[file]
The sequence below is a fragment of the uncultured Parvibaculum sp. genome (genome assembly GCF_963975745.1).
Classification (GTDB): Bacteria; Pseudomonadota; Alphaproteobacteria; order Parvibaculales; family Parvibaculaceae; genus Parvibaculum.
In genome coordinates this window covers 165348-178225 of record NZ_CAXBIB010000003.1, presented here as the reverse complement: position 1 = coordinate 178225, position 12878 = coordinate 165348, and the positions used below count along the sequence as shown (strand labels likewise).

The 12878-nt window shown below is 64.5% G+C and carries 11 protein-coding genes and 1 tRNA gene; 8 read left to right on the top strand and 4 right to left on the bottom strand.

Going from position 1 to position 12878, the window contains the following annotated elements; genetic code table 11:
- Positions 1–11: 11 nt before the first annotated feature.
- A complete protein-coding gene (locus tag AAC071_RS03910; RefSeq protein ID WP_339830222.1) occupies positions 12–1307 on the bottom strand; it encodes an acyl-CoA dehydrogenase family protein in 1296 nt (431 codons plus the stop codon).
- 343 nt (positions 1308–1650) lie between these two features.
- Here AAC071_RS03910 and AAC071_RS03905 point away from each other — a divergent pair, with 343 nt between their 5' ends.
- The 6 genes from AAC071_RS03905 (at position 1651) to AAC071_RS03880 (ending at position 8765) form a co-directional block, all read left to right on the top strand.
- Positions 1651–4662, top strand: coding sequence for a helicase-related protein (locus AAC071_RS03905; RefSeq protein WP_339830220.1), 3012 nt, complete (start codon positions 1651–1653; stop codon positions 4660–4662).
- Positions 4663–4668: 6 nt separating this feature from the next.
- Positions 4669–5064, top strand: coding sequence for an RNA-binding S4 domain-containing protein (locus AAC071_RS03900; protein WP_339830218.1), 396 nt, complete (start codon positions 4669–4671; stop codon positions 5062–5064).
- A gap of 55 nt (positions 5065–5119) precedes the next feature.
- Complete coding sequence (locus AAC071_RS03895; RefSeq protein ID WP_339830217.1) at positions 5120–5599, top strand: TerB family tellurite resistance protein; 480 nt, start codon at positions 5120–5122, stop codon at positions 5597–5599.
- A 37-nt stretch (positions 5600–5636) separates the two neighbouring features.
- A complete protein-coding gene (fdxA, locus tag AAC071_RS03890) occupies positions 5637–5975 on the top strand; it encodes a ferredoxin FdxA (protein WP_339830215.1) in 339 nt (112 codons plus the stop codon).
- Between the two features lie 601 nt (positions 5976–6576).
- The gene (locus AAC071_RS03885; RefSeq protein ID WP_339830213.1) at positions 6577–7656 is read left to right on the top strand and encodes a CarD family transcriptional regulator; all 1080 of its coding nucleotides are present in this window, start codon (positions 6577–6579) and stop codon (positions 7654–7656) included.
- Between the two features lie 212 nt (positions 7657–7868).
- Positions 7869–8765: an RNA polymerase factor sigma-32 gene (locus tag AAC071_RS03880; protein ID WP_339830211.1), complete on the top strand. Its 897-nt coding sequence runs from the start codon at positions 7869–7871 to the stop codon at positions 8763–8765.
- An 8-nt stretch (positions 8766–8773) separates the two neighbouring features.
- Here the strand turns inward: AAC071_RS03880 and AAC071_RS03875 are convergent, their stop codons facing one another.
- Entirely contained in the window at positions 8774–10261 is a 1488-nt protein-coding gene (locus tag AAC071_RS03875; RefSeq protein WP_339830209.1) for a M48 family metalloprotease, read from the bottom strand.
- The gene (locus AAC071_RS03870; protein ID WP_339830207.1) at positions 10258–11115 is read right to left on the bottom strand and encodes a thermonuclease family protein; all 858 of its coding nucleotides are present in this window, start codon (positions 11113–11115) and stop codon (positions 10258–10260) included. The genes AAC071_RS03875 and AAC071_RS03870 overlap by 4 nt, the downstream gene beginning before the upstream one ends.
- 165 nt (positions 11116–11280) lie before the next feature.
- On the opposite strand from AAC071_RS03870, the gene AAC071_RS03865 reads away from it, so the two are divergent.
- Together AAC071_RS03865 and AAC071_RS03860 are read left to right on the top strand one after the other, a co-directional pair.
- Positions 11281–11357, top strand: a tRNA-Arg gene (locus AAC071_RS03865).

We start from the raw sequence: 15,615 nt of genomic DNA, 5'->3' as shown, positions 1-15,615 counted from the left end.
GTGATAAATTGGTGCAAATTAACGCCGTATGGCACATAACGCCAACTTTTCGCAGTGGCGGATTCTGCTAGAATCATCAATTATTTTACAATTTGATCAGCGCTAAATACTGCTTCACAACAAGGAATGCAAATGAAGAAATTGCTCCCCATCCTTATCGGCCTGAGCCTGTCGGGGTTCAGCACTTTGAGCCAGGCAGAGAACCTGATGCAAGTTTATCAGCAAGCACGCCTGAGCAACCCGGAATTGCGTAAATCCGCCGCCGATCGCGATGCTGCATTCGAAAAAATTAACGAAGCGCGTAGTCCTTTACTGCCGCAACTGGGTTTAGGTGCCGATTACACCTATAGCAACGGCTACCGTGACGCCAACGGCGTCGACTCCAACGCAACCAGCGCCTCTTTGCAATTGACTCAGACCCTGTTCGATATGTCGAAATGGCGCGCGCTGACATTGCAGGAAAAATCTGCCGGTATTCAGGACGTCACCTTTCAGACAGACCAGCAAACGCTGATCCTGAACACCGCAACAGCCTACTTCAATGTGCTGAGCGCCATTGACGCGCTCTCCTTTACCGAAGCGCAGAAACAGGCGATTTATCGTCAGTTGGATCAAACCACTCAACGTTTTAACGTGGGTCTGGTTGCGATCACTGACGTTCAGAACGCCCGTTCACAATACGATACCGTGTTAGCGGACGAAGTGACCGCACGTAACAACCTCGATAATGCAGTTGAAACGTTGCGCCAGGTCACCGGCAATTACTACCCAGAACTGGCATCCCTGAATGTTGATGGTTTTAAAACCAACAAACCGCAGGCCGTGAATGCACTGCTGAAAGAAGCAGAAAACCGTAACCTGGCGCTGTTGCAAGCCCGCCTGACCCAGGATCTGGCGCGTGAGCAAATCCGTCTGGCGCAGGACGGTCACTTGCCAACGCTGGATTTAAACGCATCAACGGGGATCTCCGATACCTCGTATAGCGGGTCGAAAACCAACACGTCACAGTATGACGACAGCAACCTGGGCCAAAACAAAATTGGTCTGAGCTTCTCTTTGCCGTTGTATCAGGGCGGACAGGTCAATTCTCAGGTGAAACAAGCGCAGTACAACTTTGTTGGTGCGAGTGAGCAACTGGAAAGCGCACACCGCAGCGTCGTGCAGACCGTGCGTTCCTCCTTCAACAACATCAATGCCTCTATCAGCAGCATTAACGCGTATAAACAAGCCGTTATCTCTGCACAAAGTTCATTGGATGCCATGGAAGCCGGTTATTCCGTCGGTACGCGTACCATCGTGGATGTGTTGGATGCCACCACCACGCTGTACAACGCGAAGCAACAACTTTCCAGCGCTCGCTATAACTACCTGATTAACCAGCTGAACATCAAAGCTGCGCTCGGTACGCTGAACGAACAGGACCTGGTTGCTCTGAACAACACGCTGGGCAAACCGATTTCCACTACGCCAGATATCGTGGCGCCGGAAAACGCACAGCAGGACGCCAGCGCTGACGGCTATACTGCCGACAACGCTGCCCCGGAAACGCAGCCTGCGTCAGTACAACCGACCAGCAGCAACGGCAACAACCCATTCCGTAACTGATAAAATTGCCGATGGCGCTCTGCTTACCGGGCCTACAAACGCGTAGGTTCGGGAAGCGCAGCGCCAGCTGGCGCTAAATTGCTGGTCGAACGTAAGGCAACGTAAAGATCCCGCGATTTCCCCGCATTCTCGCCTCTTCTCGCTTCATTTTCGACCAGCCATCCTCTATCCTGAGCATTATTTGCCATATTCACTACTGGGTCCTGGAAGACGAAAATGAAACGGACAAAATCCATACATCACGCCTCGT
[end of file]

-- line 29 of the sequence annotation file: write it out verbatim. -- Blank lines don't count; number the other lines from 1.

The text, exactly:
- Positions 11281–11357, top strand: a tRNA-Arg gene (locus AAC071_RS03865).